Iowans played an important part in the evolution of vaccines
CEDAR RAPIDS, Iowa (KCRG) - Health experts point to vaccines as the way to end the COVID-19 pandemic. With more than 44 million Americans and nearly half a million Iowans now fully vaccinated, they’re hopeful for a return to normal life this summer.
Iowans remember how vaccines have changed history before: by bringing an end to the polio epidemic.
In 1952, there were more than 57,000 reported cases of polio in the United States, some of which caused paralysis, with the need for braces or an iron lung. More than 3,000 people died. That same year, Dr. Jonas Salk began early tests of his vaccine.
“It appears now, that we have a practical means to inducing antibody formation to poliomyelitis virus,” Salk said during an interview, introducing his vaccine.
Dr. Salk grew the poliovirus on tissue from monkey kidneys, then inactivated it to create his vaccine. In 1954, he expanded testing to include more than one million kids in three countries, including thousands of kids in Linn County.
Bob McDonnell grew up in Cedar Rapids and attended Kenwood Elementary School. He remembers lining up in the Kenwood gym as part of the 1954 field study.
“I do remember of percentage, maybe 50% got the real vaccine, 50% got a placebo,” McDonnell said. “I don’t remember anybody opting out. That was the thing to do, so we did it.”
Parents filled out paperwork for their children to participate. Of the more than 6,000 eligible in Linn County, nearly 5,000 children were part of the study. Patti Koch was also part of the study at Kenwood. She remembers receiving a certificate and “Polio Pioneer” pin for getting the shots.
“What was frightening to me was the iron lungs. You would see the pictures of the iron lungs,” Koch said. “It’s kind of like now, with the pandemic. So many people were frightened of it.”
McDonnell and Koch were in third grade at the time. McDonnell recalls a list published in The Gazette with the names of children who received the vaccine. His name was on that list. Koch was disappointed to learn she had received the placebo, since that meant taking the series of three shots over again.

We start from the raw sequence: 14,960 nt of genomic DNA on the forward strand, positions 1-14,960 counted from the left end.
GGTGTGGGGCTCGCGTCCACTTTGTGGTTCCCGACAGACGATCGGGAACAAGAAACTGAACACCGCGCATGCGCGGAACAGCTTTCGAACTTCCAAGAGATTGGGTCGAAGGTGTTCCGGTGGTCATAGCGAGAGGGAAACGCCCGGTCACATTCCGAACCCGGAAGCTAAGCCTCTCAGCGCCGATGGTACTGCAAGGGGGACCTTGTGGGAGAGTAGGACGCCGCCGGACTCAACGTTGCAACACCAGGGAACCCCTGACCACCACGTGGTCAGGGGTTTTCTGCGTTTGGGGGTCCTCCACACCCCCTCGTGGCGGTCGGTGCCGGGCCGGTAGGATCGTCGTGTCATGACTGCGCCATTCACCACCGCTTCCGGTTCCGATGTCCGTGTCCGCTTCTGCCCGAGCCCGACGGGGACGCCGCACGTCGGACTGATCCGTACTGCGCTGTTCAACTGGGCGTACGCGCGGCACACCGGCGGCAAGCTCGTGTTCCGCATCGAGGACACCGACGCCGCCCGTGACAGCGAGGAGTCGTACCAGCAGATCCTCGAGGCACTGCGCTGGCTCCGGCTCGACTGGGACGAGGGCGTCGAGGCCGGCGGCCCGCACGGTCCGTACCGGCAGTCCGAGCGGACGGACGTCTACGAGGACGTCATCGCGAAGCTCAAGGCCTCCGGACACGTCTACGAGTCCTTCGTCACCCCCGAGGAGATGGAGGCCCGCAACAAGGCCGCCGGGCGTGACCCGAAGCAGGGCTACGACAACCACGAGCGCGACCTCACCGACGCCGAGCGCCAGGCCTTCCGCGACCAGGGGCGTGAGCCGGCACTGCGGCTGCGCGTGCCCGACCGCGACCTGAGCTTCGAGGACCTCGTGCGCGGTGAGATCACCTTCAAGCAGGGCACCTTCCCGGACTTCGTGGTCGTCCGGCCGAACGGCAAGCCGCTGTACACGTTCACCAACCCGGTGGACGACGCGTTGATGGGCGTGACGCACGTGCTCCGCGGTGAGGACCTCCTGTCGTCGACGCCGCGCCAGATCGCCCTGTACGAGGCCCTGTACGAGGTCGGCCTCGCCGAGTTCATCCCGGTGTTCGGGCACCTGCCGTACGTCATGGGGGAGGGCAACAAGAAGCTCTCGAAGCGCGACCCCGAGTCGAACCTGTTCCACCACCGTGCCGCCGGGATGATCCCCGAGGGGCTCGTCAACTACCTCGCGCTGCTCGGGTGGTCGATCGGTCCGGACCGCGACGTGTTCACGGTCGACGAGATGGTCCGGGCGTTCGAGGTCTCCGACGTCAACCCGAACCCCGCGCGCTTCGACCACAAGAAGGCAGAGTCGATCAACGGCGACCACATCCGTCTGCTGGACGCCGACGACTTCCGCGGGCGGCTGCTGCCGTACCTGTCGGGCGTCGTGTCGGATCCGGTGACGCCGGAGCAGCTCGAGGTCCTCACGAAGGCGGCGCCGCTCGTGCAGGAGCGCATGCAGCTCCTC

Doctors said Koch’s mother likely had polio as a child.
“Her legs were always weak. She didn’t have the strength that she should have and they said it was because of the polio,” Koch said. “I asked my mom later, in later years, why she let me a guinea pig for the vaccine and she said she wanted to make sure, you know, that I did not get it.”
Dr. Pat Winokur was the principal investigator for the Pfizer/BioNTech vaccine trial at the University of Iowa. She said we’ve come a long way in vaccine development.
“Back in the 1950′s when we were developing vaccines, we were pretty crude in how we developed vaccines,” Winokur said. “At that time, most of the vaccines were what we call ‘whole-cell’ vaccines, and even if they were inactivated, you took the whole virus; you grew it and then you inactivated it somehow.”
The Salk vaccine used formaldehyde to inactivate a live poliovirus. Winokur said advancements since then make today’s COVID-19 vaccines safer and easier to tolerate.
“We’ve learned how to manipulate both the molecular biology and learned how to expose the immune system to these individual proteins to get a really strong immune response,” Winokur said.
Winokur said that’s how all three authorized COVID-19 vaccines in the U.S. work. Today’s clinical trials include a clear explanation of risks, with children tested last.
“It’s a lot about education of the people who are in the trials and really explaining all the risks and benefits,” Winokur said. “But at the same time, we’ve started to have people becoming more concerned about the safety of vaccines, so it’s a little puzzling.”
In 1955, the results of the massive polio study showed Salk’s vaccine was 80% to 90% effective against paralytic polio. The disease was eliminated from the U.S. in 1979, though there are some cases in other countries. McDonnell and Koch know they were part of history.
“I was on a timeline in my life where I happened to be in a vulnerable population twice,” McDonnell, who has received both doses of a COVID-19 vaccine, said. “I certainly don’t consider myself a hero or a lifesaver or anything like that, I was just a kid going to Kenwood Elementary School.”
Koch plans to get the COVID-19 vaccine, saying she misses gathering in her church and socializing with others. Though she didn’t understand the importance of the polio field study in 1954, she’s proud to have been part of the effort.
“We were the pioneers and we did get out there and it did make a difference,” Koch said. “And I think that’s the important thing, that it did make a difference.”
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